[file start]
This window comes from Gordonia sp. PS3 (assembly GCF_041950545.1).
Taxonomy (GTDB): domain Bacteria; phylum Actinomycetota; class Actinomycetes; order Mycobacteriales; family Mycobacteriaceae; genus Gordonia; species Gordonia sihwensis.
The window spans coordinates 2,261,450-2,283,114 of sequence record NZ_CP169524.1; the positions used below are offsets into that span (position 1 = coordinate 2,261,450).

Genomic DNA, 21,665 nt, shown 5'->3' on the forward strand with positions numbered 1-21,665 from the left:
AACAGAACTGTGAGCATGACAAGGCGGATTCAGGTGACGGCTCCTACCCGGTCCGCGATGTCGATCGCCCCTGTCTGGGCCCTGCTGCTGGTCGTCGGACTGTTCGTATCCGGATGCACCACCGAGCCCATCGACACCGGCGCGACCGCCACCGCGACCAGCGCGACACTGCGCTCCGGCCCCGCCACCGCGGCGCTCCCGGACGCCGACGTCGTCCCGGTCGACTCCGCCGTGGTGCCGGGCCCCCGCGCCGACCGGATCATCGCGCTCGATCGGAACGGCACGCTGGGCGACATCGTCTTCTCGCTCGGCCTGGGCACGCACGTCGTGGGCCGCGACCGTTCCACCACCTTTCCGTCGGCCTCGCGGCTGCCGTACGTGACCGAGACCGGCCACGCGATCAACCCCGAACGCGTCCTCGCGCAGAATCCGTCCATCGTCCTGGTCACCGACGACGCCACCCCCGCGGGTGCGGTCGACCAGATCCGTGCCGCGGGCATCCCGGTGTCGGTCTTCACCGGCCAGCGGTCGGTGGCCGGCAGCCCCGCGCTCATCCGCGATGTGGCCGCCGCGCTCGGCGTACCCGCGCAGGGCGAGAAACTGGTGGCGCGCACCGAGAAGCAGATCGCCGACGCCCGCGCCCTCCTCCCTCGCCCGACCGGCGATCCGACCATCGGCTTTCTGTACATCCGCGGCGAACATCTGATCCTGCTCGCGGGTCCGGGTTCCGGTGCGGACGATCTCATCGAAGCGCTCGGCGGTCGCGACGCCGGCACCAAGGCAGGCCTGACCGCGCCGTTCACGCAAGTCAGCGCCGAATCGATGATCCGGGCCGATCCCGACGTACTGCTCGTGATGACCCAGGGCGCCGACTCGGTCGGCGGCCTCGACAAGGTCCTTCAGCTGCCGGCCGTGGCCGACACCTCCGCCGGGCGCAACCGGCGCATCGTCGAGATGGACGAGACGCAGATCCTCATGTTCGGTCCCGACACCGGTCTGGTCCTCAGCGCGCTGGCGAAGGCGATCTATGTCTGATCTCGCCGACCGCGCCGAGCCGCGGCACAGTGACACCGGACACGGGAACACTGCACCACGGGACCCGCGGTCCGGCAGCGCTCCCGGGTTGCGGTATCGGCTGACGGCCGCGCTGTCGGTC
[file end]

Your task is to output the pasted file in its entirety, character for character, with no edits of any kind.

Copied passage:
This window comes from Gordonia sp. PS3 (assembly GCF_041950545.1).
Taxonomy (GTDB): domain Bacteria; phylum Actinomycetota; class Actinomycetes; order Mycobacteriales; family Mycobacteriaceae; genus Gordonia; species Gordonia sihwensis.
The window spans coordinates 2,261,450-2,283,114 of sequence record NZ_CP169524.1; the positions used below are offsets into that span (position 1 = coordinate 2,261,450).

Genomic DNA, 21,665 nt, shown 5'->3' on the forward strand with positions numbered 1-21,665 from the left:
AACAGAACTGTGAGCATGACAAGGCGGATTCAGGTGACGGCTCCTACCCGGTCCGCGATGTCGATCGCCCCTGTCTGGGCCCTGCTGCTGGTCGTCGGACTGTTCGTATCCGGATGCACCACCGAGCCCATCGACACCGGCGCGACCGCCACCGCGACCAGCGCGACACTGCGCTCCGGCCCCGCCACCGCGGCGCTCCCGGACGCCGACGTCGTCCCGGTCGACTCCGCCGTGGTGCCGGGCCCCCGCGCCGACCGGATCATCGCGCTCGATCGGAACGGCACGCTGGGCGACATCGTCTTCTCGCTCGGCCTGGGCACGCACGTCGTGGGCCGCGACCGTTCCACCACCTTTCCGTCGGCCTCGCGGCTGCCGTACGTGACCGAGACCGGCCACGCGATCAACCCCGAACGCGTCCTCGCGCAGAATCCGTCCATCGTCCTGGTCACCGACGACGCCACCCCCGCGGGTGCGGTCGACCAGATCCGTGCCGCGGGCATCCCGGTGTCGGTCTTCACCGGCCAGCGGTCGGTGGCCGGCAGCCCCGCGCTCATCCGCGATGTGGCCGCCGCGCTCGGCGTACCCGCGCAGGGCGAGAAACTGGTGGCGCGCACCGAGAAGCAGATCGCCGACGCCCGCGCCCTCCTCCCTCGCCCGACCGGCGATCCGACCATCGGCTTTCTGTACATCCGCGGCGAACATCTGATCCTGCTCGCGGGTCCGGGTTCCGGTGCGGACGATCTCATCGAAGCGCTCGGCGGTCGCGACGCCGGCACCAAGGCAGGCCTGACCGCGCCGTTCACGCAAGTCAGCGCCGAATCGATGATCCGGGCCGATCCCGACGTACTGCTCGTGATGACCCAGGGCGCCGACTCGGTCGGCGGCCTCGACAAGGTCCTTCAGCTGCCGGCCGTGGCCGACACCTCCGCCGGGCGCAACCGGCGCATCGTCGAGATGGACGAGACGCAGATCCTCATGTTCGGTCCCGACACCGGTCTGGTCCTCAGCGCGCTGGCGAAGGCGATCTATGTCTGATCTCGCCGACCGCGCCGAGCCGCGGCACAGTGACACCGGACACGGGAACACTGCACCACGGGACCCGCGGTCCGGCAGCGCTCCCGGGTTGCGGTATCGGCTGACGGCCGCGCTGTCGGTC